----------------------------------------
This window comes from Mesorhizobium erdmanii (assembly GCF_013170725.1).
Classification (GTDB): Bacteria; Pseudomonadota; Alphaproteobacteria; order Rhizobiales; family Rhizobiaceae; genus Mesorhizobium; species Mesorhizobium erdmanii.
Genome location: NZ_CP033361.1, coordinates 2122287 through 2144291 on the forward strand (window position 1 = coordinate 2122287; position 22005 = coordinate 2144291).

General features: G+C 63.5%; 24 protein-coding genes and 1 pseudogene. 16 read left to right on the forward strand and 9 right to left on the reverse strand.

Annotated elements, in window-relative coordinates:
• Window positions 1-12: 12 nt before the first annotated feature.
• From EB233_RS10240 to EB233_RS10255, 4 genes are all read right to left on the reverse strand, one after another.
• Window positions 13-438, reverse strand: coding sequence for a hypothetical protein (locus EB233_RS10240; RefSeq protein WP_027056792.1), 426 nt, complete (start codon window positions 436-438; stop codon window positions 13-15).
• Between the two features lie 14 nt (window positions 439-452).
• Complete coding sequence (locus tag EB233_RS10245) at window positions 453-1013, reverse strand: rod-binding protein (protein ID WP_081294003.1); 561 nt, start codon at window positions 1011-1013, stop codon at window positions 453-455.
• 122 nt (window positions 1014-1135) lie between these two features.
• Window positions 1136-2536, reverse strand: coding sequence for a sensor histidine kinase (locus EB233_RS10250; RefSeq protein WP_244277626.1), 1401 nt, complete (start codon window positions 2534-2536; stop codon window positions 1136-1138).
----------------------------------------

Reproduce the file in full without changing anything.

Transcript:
This window comes from Mesorhizobium erdmanii (assembly GCF_013170725.1).
Classification (GTDB): Bacteria; Pseudomonadota; Alphaproteobacteria; order Rhizobiales; family Rhizobiaceae; genus Mesorhizobium; species Mesorhizobium erdmanii.
Genome location: NZ_CP033361.1, coordinates 2122287 through 2144291 on the forward strand (window position 1 = coordinate 2122287; position 22005 = coordinate 2144291).

General features: G+C 63.5%; 24 protein-coding genes and 1 pseudogene. 16 read left to right on the forward strand and 9 right to left on the reverse strand.

Annotated elements, in window-relative coordinates:
• Window positions 1-12: 12 nt before the first annotated feature.
• From EB233_RS10240 to EB233_RS10255, 4 genes are all read right to left on the reverse strand, one after another.
• Window positions 13-438, reverse strand: coding sequence for a hypothetical protein (locus EB233_RS10240; RefSeq protein WP_027056792.1), 426 nt, complete (start codon window positions 436-438; stop codon window positions 13-15).
• Between the two features lie 14 nt (window positions 439-452).
• Complete coding sequence (locus tag EB233_RS10245) at window positions 453-1013, reverse strand: rod-binding protein (protein ID WP_081294003.1); 561 nt, start codon at window positions 1011-1013, stop codon at window positions 453-455.
• 122 nt (window positions 1014-1135) lie between these two features.
• Window positions 1136-2536, reverse strand: coding sequence for a sensor histidine kinase (locus EB233_RS10250; RefSeq protein WP_244277626.1), 1401 nt, complete (start codon window positions 2534-2536; stop codon window positions 1136-1138).